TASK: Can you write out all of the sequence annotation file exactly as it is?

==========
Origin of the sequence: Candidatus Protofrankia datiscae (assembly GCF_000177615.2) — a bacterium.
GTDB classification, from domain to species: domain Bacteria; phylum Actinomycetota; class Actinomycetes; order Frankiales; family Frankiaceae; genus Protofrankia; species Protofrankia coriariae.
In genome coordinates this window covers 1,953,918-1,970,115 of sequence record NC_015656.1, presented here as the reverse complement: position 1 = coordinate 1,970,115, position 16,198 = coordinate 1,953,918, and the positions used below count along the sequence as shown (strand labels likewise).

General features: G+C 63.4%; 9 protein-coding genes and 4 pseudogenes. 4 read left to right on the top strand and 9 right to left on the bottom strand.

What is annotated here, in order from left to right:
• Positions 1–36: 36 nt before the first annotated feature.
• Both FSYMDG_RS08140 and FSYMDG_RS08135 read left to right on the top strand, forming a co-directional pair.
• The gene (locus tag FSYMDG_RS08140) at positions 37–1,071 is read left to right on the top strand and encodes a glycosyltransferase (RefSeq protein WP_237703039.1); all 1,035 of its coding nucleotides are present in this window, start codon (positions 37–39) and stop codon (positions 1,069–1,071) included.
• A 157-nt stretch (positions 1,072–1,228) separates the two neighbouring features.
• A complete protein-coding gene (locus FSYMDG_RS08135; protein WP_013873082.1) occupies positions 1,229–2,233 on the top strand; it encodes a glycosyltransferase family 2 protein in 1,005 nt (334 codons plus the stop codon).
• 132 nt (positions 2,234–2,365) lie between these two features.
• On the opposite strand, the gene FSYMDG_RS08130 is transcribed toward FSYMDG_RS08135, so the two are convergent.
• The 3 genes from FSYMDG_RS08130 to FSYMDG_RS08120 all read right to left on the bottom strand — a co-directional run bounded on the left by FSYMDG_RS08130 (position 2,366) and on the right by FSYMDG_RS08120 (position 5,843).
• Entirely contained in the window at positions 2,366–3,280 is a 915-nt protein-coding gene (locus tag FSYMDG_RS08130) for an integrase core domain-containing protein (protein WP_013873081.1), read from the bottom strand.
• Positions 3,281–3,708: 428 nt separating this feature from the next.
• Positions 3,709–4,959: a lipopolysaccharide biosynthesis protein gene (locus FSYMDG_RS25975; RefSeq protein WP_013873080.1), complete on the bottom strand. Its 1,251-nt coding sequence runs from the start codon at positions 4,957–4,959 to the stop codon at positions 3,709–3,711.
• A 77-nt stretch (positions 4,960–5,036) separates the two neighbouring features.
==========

Origin of the sequence: Candidatus Protofrankia datiscae (assembly GCF_000177615.2) — a bacterium.
GTDB classification, from domain to species: domain Bacteria; phylum Actinomycetota; class Actinomycetes; order Frankiales; family Frankiaceae; genus Protofrankia; species Protofrankia coriariae.
In genome coordinates this window covers 1,953,918-1,970,115 of sequence record NC_015656.1, presented here as the reverse complement: position 1 = coordinate 1,970,115, position 16,198 = coordinate 1,953,918, and the positions used below count along the sequence as shown (strand labels likewise).

General features: G+C 63.4%; 9 protein-coding genes and 4 pseudogenes. 4 read left to right on the top strand and 9 right to left on the bottom strand.

What is annotated here, in order from left to right:
• Positions 1–36: 36 nt before the first annotated feature.
• Both FSYMDG_RS08140 and FSYMDG_RS08135 read left to right on the top strand, forming a co-directional pair.
• The gene (locus tag FSYMDG_RS08140) at positions 37–1,071 is read left to right on the top strand and encodes a glycosyltransferase (RefSeq protein WP_237703039.1); all 1,035 of its coding nucleotides are present in this window, start codon (positions 37–39) and stop codon (positions 1,069–1,071) included.
• A 157-nt stretch (positions 1,072–1,228) separates the two neighbouring features.
• A complete protein-coding gene (locus FSYMDG_RS08135; protein WP_013873082.1) occupies positions 1,229–2,233 on the top strand; it encodes a glycosyltransferase family 2 protein in 1,005 nt (334 codons plus the stop codon).
• 132 nt (positions 2,234–2,365) lie between these two features.
• On the opposite strand, the gene FSYMDG_RS08130 is transcribed toward FSYMDG_RS08135, so the two are convergent.
• The 3 genes from FSYMDG_RS08130 to FSYMDG_RS08120 all read right to left on the bottom strand — a co-directional run bounded on the left by FSYMDG_RS08130 (position 2,366) and on the right by FSYMDG_RS08120 (position 5,843).
• Entirely contained in the window at positions 2,366–3,280 is a 915-nt protein-coding gene (locus tag FSYMDG_RS08130) for an integrase core domain-containing protein (protein WP_013873081.1), read from the bottom strand.
• Positions 3,281–3,708: 428 nt separating this feature from the next.
• Positions 3,709–4,959: a lipopolysaccharide biosynthesis protein gene (locus FSYMDG_RS25975; RefSeq protein WP_013873080.1), complete on the bottom strand. Its 1,251-nt coding sequence runs from the start codon at positions 4,957–4,959 to the stop codon at positions 3,709–3,711.
• A 77-nt stretch (positions 4,960–5,036) separates the two neighbouring features.